Back to the switching of the milk plant: Had there been any loads going north, they would have been lined up closest to the engine, with southbound cars placed at the far end of the cut.  Then, after getting back onto the main track, any cars going south would be kicked into the short northbound siding; the cars going north would remain with the engine.  After placing the southward cars onto the Ransom Lead, the engine would shove the northbound cars into a track near the freight depot for pick-up by a northbound working run, No. 44.  The Murfreesboro freight depot and surrounding tracks were a few hundred yards to the south of the crossover at the south end of the short northbound siding, and the south switch of the Ransom Lead.

Paperwork involved with rail shipments was also part of the activity.  A representative in the offices of the shippers would prepare bills of lading on outbound shipments.  A bill of lading was a contract of carriage between a shipper and the railroad company.  It would contain information necessary for the shipment – the initial and number of cars it governed, the name of the shipper, the consignee and destination of the shipment, the route, whether the freight charges had been prepaid at the point of origin or if they were to be collected at the destination, and so forth.

The shipper’s representative would then take the bills of lading to the freight depot.  There, the agent or a clerk on the agent’s staff would sign the bill, as a representative of the rail-road company, and retain what was known as the shipping order portion.  Station forces would take the shipping order and prepare a waybill with information necessary for the movement of the cars covered by the bill of lading.  Blank bills of lading were available at the freight depot for the use of shippers who did not have their own traffic departments.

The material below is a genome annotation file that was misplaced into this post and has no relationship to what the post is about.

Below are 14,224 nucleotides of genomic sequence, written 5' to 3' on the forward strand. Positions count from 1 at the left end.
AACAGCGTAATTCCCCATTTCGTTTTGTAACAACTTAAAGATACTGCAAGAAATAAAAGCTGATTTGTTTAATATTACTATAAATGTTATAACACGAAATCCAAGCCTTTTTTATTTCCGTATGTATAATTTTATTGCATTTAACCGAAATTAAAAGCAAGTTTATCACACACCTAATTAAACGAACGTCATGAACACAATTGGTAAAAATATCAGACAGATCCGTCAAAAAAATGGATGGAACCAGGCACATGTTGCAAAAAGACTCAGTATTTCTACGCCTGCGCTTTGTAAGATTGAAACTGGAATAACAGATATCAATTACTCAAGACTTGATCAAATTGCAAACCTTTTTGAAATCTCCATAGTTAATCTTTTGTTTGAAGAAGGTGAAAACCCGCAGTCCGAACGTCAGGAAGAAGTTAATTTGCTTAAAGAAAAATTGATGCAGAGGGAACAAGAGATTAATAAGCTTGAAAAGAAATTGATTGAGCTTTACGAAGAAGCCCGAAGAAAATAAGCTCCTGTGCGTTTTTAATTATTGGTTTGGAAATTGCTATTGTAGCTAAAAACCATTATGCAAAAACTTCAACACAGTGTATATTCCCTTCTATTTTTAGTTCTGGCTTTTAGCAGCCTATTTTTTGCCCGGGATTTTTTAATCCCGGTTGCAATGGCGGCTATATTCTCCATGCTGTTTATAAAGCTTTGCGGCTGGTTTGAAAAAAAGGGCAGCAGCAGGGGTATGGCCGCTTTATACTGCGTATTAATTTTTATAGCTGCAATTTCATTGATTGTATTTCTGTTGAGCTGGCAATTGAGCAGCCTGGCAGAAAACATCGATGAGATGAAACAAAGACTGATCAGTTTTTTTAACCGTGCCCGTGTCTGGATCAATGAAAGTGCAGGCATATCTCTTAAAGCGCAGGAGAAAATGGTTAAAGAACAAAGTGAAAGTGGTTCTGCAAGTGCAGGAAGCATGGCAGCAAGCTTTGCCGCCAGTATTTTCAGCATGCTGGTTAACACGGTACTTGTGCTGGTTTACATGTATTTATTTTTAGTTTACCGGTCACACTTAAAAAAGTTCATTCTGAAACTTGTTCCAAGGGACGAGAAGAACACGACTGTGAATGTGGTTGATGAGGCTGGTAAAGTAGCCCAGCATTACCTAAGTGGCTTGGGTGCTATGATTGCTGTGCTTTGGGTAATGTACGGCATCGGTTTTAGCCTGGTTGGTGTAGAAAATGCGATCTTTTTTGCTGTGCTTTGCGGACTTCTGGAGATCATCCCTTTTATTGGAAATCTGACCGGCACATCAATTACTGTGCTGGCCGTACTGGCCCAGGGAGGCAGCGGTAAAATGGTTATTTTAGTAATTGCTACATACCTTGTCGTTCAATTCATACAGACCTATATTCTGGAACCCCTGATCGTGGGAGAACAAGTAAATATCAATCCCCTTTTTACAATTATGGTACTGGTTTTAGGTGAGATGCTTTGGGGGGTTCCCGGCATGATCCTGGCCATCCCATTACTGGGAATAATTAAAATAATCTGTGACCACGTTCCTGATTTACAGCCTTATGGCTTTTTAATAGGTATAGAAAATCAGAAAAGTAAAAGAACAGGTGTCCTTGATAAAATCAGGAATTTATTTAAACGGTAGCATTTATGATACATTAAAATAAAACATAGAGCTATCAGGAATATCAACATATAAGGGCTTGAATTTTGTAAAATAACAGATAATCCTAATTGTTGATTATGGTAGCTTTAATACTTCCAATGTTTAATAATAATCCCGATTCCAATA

A freight depot staff person also would telephone the operator at the passenger station and give him the initials and numbers of cars to be picked up by southbound No. 47.  The operator would send a message to the chief dispatcher in Chattanooga, giving appropriate information for the cars to be moved by No. 47.  A member of the chief dispatcher’s staff would prepare a message addressed to No. 47 at Glencliff, showing the initials, numbers and destinations of the cars to be picked up at stations along the line including, of course, at Murfreesboro.

The waybills, having been prepared at the Murfreesboro freight depot, would be taken to the passenger depot and given to the operator, who would retain them pending the arrival of No. 47.  When that train stopped, the head brakeman would cut off the engine and the inbound cars for Murfreesboro from the rest of the train.  This cut would be made north of the passenger depot and north of the Main Street crossing, so the rest of No. 47 would not block the crossing.